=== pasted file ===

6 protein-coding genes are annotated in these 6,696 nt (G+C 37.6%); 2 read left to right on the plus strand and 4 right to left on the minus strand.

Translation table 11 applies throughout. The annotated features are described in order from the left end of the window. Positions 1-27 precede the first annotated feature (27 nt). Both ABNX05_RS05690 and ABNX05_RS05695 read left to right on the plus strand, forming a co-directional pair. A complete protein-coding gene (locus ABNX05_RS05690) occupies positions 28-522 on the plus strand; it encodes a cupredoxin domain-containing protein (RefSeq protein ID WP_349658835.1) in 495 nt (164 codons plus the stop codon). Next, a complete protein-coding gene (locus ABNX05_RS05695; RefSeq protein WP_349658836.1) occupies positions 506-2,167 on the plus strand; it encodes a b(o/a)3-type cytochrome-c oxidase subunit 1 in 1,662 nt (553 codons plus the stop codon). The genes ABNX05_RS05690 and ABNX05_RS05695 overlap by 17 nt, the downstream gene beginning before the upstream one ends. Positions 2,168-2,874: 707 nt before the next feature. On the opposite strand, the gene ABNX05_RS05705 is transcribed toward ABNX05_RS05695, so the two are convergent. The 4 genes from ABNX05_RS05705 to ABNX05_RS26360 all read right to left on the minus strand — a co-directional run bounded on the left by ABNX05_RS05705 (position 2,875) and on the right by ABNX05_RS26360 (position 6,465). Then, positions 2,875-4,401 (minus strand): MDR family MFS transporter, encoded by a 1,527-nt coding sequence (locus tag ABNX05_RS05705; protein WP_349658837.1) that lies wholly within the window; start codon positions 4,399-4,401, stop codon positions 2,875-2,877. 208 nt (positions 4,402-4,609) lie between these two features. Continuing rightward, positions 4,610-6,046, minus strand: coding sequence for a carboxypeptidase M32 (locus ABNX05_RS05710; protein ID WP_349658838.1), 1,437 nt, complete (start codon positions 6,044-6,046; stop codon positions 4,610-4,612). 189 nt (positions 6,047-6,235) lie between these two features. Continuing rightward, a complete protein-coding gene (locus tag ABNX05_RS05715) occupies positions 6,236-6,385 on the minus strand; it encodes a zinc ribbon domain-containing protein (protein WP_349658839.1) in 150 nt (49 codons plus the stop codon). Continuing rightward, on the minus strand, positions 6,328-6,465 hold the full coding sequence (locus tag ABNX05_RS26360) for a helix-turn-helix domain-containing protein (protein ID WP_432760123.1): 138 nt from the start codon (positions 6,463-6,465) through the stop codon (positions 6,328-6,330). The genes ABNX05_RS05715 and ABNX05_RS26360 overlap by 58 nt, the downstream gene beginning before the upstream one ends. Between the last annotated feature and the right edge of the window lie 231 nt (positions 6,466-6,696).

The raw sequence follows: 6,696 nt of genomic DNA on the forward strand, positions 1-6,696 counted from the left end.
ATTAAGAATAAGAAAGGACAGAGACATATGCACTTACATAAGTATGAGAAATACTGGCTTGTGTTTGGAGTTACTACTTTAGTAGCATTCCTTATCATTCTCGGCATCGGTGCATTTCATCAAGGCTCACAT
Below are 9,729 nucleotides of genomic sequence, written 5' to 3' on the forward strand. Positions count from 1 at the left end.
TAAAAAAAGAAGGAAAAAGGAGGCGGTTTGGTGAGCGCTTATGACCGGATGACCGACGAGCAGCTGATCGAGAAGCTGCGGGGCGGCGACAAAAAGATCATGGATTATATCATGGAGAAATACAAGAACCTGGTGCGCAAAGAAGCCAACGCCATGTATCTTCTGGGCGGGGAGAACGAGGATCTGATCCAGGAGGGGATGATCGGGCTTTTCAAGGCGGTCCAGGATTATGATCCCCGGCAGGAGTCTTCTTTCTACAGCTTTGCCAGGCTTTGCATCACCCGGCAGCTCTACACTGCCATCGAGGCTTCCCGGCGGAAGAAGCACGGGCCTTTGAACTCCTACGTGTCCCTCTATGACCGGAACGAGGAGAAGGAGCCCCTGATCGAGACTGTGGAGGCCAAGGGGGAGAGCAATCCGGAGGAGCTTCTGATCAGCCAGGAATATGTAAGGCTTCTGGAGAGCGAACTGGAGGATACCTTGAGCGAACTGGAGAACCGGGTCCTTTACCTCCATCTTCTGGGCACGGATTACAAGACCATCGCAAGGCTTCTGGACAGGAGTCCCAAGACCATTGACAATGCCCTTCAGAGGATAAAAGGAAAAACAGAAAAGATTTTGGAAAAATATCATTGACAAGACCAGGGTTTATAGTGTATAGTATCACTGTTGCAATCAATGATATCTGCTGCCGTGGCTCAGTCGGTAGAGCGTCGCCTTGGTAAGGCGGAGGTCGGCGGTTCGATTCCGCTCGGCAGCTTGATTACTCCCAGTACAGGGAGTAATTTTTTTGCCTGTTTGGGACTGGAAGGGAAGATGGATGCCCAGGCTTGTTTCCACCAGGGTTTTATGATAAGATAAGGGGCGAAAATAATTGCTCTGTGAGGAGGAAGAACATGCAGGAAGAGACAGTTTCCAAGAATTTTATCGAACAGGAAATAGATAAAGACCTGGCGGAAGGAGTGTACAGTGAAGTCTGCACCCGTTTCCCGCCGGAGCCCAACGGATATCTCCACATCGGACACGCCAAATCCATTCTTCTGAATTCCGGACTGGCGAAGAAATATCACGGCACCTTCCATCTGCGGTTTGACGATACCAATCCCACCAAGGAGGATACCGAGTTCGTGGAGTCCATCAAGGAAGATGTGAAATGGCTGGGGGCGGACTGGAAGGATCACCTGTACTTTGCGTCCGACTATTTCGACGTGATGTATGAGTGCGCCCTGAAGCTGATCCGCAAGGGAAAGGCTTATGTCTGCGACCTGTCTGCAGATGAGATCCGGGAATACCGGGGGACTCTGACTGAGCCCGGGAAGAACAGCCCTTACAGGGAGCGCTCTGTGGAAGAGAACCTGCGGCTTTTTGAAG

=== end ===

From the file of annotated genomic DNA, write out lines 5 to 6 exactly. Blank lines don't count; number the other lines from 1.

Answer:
Below are 9,729 nucleotides of genomic sequence, written 5' to 3' on the forward strand. Positions count from 1 at the left end.
TAAAAAAAGAAGGAAAAAGGAGGCGGTTTGGTGAGCGCTTATGACCGGATGACCGACGAGCAGCTGATCGAGAAGCTGCGGGGCGGCGACAAAAAGATCATGGATTATATCATGGAGAAATACAAGAACCTGGTGCGCAAAGAAGCCAACGCCATGTATCTTCTGGGCGGGGAGAACGAGGATCTGATCCAGGAGGGGATGATCGGGCTTTTCAAGGCGGTCCAGGATTATGATCCCCGGCAGGAGTCTTCTTTCTACAGCTTTGCCAGGCTTTGCATCACCCGGCAGCTCTACACTGCCATCGAGGCTTCCCGGCGGAAGAAGCACGGGCCTTTGAACTCCTACGTGTCCCTCTATGACCGGAACGAGGAGAAGGAGCCCCTGATCGAGACTGTGGAGGCCAAGGGGGAGAGCAATCCGGAGGAGCTTCTGATCAGCCAGGAATATGTAAGGCTTCTGGAGAGCGAACTGGAGGATACCTTGAGCGAACTGGAGAACCGGGTCCTTTACCTCCATCTTCTGGGCACGGATTACAAGACCATCGCAAGGCTTCTGGACAGGAGTCCCAAGACCATTGACAATGCCCTTCAGAGGATAAAAGGAAAAACAGAAAAGATTTTGGAAAAATATCATTGACAAGACCAGGGTTTATAGTGTATAGTATCACTGTTGCAATCAATGATATCTGCTGCCGTGGCTCAGTCGGTAGAGCGTCGCCTTGGTAAGGCGGAGGTCGGCGGTTCGATTCCGCTCGGCAGCTTGATTACTCCCAGTACAGGGAGTAATTTTTTTGCCTGTTTGGGACTGGAAGGGAAGATGGATGCCCAGGCTTGTTTCCACCAGGGTTTTATGATAAGATAAGGGGCGAAAATAATTGCTCTGTGAGGAGGAAGAACATGCAGGAAGAGACAGTTTCCAAGAATTTTATCGAACAGGAAATAGATAAAGACCTGGCGGAAGGAGTGTACAGTGAAGTCTGCACCCGTTTCCCGCCGGAGCCCAACGGATATCTCCACATCGGACACGCCAAATCCATTCTTCTGAATTCCGGACTGGCGAAGAAATATCACGGCACCTTCCATCTGCGGTTTGACGATACCAATCCCACCAAGGAGGATACCGAGTTCGTGGAGTCCATCAAGGAAGATGTGAAATGGCTGGGGGCGGACTGGAAGGATCACCTGTACTTTGCGTCCGACTATTTCGACGTGATGTATGAGTGCGCCCTGAAGCTGATCCGCAAGGGAAAGGCTTATGTCTGCGACCTGTCTGCAGATGAGATCCGGGAATACCGGGGGACTCTGACTGAGCCCGGGAAGAACAGCCCTTACAGGGAGCGCTCTGTGGAAGAGAACCTGCGGCTTTTTGAAG